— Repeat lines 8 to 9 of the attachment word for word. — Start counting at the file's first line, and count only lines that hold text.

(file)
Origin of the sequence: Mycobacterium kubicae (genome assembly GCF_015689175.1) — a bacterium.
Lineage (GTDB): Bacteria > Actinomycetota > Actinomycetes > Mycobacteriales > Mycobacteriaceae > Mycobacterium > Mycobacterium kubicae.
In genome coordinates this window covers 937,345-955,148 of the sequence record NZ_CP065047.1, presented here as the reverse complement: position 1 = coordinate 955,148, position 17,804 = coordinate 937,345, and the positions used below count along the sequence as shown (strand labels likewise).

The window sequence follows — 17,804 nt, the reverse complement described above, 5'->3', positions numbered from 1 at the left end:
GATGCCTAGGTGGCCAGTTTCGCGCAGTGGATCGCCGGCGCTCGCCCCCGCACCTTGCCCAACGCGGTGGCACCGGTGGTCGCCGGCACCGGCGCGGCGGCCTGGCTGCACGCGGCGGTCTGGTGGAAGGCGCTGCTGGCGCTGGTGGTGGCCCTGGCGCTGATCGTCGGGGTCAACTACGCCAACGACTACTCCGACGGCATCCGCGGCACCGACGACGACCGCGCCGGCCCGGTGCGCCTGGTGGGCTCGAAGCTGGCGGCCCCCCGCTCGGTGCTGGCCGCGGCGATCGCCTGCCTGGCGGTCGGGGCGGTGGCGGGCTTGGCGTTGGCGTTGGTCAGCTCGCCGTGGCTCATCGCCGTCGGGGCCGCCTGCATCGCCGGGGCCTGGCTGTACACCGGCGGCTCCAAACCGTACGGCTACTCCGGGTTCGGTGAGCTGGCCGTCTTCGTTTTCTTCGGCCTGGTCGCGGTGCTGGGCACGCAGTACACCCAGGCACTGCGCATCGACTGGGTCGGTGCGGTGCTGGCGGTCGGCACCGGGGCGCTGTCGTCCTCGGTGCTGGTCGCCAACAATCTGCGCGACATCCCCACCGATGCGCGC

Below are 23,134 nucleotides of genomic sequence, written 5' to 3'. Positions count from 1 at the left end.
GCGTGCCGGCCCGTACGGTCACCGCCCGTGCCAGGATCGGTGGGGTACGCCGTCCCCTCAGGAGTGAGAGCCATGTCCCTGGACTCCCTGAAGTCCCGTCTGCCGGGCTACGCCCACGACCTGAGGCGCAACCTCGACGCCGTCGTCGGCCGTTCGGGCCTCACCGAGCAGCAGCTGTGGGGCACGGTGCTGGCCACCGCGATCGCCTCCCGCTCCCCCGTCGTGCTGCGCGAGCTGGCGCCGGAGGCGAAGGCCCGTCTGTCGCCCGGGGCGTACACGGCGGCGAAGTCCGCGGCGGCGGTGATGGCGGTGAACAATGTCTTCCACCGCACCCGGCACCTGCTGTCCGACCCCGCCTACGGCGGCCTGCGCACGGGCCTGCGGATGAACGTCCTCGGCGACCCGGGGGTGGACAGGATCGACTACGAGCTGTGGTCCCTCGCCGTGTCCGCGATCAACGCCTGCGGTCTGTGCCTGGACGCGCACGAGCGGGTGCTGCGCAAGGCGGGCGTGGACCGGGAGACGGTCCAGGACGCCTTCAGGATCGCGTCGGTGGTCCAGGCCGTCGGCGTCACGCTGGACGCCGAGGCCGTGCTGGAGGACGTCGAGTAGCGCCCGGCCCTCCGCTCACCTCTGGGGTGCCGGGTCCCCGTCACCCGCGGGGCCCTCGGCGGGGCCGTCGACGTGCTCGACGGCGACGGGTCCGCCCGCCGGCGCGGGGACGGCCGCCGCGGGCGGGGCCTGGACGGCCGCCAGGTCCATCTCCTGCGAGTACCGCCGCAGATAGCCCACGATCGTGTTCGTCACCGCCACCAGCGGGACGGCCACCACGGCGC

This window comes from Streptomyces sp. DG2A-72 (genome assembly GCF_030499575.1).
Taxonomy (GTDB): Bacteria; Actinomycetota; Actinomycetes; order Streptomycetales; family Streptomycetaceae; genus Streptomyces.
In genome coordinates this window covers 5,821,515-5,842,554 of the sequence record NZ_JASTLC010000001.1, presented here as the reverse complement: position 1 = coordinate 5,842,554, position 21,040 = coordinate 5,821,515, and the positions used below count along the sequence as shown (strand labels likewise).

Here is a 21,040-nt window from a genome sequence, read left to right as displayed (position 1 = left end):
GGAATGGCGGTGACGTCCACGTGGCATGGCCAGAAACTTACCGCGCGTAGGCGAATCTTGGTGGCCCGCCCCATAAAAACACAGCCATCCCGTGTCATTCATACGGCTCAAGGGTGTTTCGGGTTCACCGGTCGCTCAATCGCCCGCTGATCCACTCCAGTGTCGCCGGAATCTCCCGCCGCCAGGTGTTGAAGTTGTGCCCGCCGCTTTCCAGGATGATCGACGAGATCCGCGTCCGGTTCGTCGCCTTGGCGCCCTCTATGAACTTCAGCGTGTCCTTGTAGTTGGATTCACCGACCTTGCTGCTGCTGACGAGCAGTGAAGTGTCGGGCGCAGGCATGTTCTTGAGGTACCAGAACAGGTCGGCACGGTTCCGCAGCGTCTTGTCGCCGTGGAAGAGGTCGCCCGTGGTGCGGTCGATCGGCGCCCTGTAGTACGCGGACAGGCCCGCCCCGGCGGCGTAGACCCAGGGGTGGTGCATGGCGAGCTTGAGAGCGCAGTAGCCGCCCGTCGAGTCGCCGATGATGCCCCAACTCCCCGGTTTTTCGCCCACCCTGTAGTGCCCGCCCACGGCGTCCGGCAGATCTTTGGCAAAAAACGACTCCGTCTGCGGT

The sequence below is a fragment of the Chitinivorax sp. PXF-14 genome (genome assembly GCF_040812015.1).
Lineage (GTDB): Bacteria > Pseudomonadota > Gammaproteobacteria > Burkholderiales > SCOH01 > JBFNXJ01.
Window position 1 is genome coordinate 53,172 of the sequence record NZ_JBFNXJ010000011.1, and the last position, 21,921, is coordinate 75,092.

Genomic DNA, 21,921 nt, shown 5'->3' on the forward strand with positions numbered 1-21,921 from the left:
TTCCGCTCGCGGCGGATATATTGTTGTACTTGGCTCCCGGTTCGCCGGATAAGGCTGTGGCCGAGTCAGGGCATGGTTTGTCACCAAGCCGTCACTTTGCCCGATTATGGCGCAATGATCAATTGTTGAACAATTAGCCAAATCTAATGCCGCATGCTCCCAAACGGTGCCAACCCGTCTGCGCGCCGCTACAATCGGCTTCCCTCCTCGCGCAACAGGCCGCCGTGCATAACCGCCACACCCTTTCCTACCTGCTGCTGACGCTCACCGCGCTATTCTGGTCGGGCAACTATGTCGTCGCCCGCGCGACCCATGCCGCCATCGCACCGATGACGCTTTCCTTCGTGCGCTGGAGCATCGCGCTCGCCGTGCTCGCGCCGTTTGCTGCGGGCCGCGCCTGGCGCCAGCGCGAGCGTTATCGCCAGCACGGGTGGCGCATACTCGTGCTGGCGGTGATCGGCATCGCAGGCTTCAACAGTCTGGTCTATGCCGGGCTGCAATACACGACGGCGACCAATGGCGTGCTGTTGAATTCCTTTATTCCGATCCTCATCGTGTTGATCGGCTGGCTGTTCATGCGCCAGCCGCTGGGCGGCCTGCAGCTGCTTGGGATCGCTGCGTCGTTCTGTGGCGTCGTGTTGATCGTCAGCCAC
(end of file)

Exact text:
This window comes from Streptomyces sp. DG2A-72 (genome assembly GCF_030499575.1).
Taxonomy (GTDB): Bacteria; Actinomycetota; Actinomycetes; order Streptomycetales; family Streptomycetaceae; genus Streptomyces.